I was delighted to see that L. Cohen had a new album out. People that dont like this album either don't like Leonard Cohen because they don't get it, or are very boring people who can only enjoy granola music of the slower tempo Dead Can Dance variety. Go No More A Roving, Because of, and Undertow are extremely fine songs that make this album a must. I don't see how anyone with a heart can not fully appreciate Undertow for the beauty that it is. Because of is also a very sexy song. The other songs are quite good as well.
I would also definately recommend TEN NEW SONGS, for those of you who quit buying his albums after the FUTURE. It is every bit as important and sexy as the Future and Im Your Man. This guy knows how to pick his back up singers....more info
- Not his best work. Buy "10 New Songs" instead.
I am a huge Leonard Cohen fan, and have loved every one of his albums. Except this one. ...more info
- Not as bad as Ten New Songs but close
That's about all I can say about it. I've managed to listen through to the end (which I couldn't with TNS despite trying twice) but it left me cold. There are real instruments this time; but it's still essentially a poetry reading to a background accompaniment.
I read with astonishment a reviewer of TNS, who suggested that the new stuff is as good as the old and that the first few albums were not LC's golden age. (S)he is so wrong. Admittedly, as a 17 year old when The Songs Of LC was released, my recollections of the album are inextricably bound up with Saturday evening parties and the mysteries that I discovered there. But anyone, who grew up with the early Cohen albums (up to and including New Skin I would suggest), will remember the impact they had and the feelings they aroused. I defy any teenager to make out to Dear Heather. ...more info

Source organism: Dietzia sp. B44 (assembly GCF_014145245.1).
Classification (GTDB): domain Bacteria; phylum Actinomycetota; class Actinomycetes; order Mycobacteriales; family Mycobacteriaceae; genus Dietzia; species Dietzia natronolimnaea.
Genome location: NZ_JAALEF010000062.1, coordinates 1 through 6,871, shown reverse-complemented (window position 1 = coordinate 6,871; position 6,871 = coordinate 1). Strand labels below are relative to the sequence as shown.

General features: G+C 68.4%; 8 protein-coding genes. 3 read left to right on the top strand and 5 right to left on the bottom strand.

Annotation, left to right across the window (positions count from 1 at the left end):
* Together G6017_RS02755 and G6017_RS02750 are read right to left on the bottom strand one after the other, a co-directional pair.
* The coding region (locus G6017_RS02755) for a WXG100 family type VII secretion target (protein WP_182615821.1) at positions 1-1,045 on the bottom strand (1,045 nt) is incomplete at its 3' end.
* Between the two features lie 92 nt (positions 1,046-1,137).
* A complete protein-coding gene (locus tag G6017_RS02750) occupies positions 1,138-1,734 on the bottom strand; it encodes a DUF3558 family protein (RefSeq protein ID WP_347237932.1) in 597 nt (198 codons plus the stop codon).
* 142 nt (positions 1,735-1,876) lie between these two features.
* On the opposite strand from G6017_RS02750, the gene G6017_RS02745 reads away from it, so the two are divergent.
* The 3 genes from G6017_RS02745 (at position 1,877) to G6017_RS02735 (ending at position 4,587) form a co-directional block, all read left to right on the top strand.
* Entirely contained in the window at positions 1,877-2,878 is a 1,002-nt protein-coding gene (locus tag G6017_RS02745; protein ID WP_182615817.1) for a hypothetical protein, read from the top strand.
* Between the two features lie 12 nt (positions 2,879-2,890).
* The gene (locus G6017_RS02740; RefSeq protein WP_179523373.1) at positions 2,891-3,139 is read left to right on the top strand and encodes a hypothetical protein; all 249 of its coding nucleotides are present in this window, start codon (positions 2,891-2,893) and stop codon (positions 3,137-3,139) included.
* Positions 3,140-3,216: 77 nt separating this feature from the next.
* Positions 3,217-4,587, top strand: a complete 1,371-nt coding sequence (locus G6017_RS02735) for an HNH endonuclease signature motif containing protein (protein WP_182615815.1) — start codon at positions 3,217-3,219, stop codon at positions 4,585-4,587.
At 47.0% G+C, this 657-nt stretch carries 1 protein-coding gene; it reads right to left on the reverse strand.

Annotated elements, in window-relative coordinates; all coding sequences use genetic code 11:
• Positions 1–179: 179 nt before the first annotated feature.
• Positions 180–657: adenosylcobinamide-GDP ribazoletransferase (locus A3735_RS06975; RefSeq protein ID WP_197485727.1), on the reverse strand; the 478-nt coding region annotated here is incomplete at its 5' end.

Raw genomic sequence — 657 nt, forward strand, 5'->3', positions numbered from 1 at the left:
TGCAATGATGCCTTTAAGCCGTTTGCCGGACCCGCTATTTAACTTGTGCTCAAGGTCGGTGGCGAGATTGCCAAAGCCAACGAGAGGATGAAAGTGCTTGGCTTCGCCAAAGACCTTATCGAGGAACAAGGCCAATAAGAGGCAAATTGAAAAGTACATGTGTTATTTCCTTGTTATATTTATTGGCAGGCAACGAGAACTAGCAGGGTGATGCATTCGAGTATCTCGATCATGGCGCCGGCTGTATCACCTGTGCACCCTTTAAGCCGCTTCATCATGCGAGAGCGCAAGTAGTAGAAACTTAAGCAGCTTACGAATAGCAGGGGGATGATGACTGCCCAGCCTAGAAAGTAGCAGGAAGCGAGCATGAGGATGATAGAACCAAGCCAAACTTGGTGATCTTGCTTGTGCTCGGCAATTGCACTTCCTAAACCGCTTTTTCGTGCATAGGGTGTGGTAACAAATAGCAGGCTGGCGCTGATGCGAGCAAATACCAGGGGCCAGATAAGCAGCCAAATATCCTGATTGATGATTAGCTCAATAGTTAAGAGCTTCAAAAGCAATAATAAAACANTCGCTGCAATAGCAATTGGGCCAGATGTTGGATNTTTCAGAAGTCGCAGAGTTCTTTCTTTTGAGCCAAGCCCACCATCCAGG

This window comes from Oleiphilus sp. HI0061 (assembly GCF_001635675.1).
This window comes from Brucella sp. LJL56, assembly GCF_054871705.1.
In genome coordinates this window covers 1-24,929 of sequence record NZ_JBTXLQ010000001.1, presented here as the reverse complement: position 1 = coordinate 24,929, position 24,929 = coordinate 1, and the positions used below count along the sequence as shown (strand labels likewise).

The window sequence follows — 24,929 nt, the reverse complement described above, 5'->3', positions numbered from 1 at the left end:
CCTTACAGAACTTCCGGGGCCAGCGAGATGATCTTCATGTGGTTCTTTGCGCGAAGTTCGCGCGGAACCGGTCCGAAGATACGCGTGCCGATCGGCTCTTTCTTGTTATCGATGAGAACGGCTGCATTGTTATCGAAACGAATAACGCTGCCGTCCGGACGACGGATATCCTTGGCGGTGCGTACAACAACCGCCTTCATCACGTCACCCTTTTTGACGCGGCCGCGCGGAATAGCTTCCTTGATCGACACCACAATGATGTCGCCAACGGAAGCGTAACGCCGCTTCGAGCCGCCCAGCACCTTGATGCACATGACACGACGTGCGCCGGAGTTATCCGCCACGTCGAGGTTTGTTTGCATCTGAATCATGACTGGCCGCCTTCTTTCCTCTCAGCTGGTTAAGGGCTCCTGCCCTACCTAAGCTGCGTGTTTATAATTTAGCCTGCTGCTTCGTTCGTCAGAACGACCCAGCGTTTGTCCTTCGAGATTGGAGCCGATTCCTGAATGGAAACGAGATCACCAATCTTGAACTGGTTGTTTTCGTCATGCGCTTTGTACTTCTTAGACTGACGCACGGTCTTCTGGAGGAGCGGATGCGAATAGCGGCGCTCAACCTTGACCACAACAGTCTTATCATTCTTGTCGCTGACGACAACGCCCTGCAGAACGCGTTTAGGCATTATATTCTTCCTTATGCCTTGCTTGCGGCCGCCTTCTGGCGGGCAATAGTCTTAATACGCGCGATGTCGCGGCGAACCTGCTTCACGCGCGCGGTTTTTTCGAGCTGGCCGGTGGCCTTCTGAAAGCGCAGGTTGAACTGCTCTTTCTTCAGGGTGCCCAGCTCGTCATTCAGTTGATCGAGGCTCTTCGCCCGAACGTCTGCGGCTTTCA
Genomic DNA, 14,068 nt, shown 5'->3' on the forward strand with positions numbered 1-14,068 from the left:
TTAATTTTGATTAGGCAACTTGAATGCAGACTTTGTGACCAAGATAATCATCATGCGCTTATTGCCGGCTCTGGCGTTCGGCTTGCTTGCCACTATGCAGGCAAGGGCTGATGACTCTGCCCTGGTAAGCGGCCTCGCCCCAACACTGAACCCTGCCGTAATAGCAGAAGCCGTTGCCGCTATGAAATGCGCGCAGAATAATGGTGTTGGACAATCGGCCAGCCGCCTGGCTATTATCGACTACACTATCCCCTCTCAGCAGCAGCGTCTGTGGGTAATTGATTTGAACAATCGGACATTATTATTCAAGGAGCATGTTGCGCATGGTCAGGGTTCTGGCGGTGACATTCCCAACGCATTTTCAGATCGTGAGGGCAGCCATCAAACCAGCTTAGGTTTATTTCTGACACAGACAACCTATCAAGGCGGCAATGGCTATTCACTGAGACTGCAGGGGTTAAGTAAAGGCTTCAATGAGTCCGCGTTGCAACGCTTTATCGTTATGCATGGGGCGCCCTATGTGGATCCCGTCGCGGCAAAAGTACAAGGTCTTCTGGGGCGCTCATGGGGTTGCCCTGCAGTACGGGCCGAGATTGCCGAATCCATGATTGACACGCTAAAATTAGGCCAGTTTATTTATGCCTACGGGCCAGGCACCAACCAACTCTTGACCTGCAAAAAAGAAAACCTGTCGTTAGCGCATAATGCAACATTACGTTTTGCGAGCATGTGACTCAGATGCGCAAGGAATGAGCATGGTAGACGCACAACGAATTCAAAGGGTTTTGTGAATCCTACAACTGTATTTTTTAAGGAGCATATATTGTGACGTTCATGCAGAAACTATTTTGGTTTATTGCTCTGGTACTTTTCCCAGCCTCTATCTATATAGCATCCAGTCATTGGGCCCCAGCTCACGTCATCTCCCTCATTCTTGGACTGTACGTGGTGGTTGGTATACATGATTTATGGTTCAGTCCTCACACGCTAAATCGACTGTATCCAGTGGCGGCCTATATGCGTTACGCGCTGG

- A short review..
First..I just want to note my 3-star rating is based on the fact that I'm still deciding whether or not I like this cd or not. So, middle of the road seemed the way to go. No matter how many times --and as I write this..another listening session is in progress-- I play "Dear Heather", it eludes me. It's on..and just like that, it's over, and I can't quite remember what it was I listened to. Maybe it's the subdued sound of the entire album..something of a quiet beauty that one can't capture..there while the music and words are coming, and gone just as quick, not powerful enough to stay with you beyond what one reviewer aptly wrote as a cold snowy evening sitting by the fire. And maybe that's enough. It's a fond farewell to a great musician/ poet/ writer..and I suppose when the cd stops, I can leave with a smile on my face that I'm not sure how to explain. But it's a smile all the same.
Thanks (last note..ok..so maybe I like the album better than I let one..which explains the 4 star rating I changed this to after finishing the review. bleh. I'm too lazy to edit.)...more info
- He's too old for this stuff...
Frankly, the guy sounds like a stalker following a Junior High School girl home from school. The CD gives me the creeps and makes me want to make sure the doors are locked.
to be fair, my wife likes it. I think he speaks to women more than men. I just can't listen to it at all.
- what happened?
Cohen needs a good kick up the ass...hes been making tired songs for years. It blows me away that someone older like aznavour writes more powerful songs...theres just no effort or passion in cohen anymore..theres no excuse!...more info
I love Leonard Cohen, but it seems to me that his singing in this record bores even himself. ...more info